As noted, while there are many types of interdental cleaning devices, a meta-review of interdental mechanical plaque control in managing gingivitis concluded that no single device is superior for all patients.22 Combined with available scientific evidence, clinicians must carefully consider oral care recommendations based on patients’ abilities, lifestyle and preferences. Sharing the extent of a patient’s disease process (per the AAP staging and grading criteria) can help convey the importance of effective and consistent biofilm disruption via brushing and use of an interdental cleaning device.
In review, periodontal disease and caries, although largely preventable, are still too common. By utilizing the AAP classification system to inform and educate,5 clinicians and patients can develop personalized self-care approaches that, with time, may positively impact the prevalence of these conditions.
- Meyle J, Chapple I. Molecular aspects of the pathogenesis of periodontitis. Periodontol 2000. 2015;69:7–17.
- Eke PI, Thornton-Evans G, Wei L, Borgnakke WS, Dye BA, Genco RJ. Periodontitis in U.S. adults: National Health and Nutrition Examination Survey 2009–2014. J Am Dent Assoc. 2018;149:576–588.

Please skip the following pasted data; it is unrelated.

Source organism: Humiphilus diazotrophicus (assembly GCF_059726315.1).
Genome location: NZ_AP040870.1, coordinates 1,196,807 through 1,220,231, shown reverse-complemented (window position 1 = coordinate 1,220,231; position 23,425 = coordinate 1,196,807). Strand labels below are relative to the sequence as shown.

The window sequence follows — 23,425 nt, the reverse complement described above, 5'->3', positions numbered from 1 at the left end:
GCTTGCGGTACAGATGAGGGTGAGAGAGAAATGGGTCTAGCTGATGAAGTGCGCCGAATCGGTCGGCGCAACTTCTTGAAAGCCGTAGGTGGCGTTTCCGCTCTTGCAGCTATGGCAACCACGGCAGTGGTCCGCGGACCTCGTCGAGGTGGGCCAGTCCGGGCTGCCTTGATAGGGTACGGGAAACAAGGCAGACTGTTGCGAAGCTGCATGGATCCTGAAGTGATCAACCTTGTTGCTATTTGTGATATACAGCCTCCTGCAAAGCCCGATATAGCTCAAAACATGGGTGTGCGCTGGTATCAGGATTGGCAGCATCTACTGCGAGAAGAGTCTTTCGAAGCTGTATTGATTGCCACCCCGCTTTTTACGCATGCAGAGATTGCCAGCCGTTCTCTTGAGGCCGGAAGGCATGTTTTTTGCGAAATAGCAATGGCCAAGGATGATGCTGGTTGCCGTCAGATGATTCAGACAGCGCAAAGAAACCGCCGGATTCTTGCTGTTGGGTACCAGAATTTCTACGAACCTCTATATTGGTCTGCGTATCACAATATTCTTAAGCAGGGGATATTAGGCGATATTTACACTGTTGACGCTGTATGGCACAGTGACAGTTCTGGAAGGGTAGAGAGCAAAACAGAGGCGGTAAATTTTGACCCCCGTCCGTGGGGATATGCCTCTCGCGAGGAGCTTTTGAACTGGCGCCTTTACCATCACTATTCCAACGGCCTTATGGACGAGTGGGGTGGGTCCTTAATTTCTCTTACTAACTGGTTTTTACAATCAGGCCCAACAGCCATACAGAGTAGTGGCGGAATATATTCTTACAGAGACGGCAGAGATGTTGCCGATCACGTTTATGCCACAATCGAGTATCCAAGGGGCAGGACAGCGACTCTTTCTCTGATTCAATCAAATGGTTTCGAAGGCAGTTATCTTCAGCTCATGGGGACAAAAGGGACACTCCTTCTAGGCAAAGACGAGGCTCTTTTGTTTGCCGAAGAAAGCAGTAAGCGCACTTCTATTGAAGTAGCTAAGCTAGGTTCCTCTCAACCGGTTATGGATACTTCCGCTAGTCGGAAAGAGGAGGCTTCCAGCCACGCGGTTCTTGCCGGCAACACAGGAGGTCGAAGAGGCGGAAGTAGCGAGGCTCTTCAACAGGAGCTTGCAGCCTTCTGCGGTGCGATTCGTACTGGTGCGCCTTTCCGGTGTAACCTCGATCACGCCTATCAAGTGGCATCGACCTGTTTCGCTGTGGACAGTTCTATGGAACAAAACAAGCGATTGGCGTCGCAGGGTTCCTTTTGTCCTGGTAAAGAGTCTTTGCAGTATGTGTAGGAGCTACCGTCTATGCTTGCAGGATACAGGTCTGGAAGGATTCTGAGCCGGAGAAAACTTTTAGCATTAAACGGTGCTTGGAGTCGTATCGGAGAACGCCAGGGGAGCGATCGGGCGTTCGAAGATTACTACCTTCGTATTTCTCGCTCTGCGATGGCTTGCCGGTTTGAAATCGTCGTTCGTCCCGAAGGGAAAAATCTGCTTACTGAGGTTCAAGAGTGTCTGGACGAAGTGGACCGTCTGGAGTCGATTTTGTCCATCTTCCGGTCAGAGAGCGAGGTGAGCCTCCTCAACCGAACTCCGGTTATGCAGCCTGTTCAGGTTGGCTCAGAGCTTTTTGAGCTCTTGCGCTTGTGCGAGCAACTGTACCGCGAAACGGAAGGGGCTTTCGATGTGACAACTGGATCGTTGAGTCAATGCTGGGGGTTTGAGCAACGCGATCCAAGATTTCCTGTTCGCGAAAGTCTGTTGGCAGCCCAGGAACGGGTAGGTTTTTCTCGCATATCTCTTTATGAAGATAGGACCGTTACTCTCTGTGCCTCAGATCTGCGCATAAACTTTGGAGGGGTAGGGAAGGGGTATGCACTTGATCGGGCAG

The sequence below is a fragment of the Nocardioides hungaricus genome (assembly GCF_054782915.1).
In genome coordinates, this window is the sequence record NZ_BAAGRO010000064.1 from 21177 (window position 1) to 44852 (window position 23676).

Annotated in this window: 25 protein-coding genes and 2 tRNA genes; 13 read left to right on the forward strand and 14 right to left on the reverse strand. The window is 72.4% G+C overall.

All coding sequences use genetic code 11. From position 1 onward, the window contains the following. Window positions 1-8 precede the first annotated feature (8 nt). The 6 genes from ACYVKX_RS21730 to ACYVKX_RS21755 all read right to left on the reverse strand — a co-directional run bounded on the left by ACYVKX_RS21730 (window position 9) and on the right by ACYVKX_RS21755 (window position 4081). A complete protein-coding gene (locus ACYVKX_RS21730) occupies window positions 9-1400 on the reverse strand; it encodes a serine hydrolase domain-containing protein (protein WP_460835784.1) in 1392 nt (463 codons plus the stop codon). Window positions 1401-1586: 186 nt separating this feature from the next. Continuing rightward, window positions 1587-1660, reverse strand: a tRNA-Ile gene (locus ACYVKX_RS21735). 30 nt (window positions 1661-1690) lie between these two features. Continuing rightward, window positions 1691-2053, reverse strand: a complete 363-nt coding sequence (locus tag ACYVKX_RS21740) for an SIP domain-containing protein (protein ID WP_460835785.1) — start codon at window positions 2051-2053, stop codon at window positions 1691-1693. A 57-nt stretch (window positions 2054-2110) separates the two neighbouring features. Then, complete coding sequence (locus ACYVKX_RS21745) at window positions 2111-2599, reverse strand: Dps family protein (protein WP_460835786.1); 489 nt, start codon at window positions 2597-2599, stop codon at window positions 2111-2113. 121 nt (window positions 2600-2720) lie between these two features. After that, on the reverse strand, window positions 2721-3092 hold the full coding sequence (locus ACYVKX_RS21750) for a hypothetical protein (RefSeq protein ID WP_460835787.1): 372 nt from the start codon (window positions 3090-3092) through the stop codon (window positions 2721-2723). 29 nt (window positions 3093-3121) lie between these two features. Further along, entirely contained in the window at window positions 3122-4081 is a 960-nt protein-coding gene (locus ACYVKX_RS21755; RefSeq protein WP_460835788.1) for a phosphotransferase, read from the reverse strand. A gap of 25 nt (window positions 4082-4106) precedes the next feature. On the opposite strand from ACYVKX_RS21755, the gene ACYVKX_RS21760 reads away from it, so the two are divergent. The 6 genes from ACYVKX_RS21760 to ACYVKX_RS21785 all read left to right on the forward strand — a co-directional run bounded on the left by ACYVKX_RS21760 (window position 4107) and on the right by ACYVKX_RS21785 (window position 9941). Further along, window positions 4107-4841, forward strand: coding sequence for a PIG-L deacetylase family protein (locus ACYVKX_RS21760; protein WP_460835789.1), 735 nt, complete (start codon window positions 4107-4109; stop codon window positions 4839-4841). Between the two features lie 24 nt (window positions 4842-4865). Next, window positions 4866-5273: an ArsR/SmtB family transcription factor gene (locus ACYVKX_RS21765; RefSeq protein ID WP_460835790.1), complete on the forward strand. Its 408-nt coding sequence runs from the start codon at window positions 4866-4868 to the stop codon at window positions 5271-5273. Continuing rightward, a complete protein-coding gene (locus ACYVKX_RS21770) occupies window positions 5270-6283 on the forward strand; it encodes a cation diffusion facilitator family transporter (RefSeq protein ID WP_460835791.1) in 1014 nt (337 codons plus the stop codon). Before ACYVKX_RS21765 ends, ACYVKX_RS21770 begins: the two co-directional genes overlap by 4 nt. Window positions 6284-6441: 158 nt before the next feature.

- Murakami S, Mealey BL, Mariotti A, Chapple IL. Dental plaque-induced gingival conditions. J Clin Periodontol. 2018;45(Suppl 20):S17–S27.
- Kinane DF, Attstrom R. Advances in the pathogenesis of periodontitis. J Clin Periodontol. 2005;32(Suppl 6):130–131.
- Tonetti MS, Greenwell H, Korman KS. Staging and grading of periodontitis: framework and proposal of a new classification and case definition. J Periodontol. 2018;89(Suppl 1):S159–S172.
- Asadoorian J. Flossing:CDHA Position Paper. Available at: https://www.cdha.ca/pdfs/Profession/Resources/Flossing_Position_Paper.pdf. Accessed June 15, 2020.
- Christou V, Timmerman MF, van der Velden U, van der Weijden FA. Comparison of different approaches of interdental oral hygiene: Interdental brushes versus dental floss. J Periodontol. 1998;69:759–763.
- Jackson MA, Kellett M, Worthington HV, Clerehugh V. Comparison of interdental cleaning methods: a randomized controlled trial. J Clin Periodontol. 2006;77:1421–1429.
- Salzer S, Slot DE, Van der Weijden FA, Dorfer CE. Efficacy of inter-dental mechanical plaque control in managing gingivitis — a meta-review. J Clin Periodontol. 2015;42(Suppl 16):S92–S105.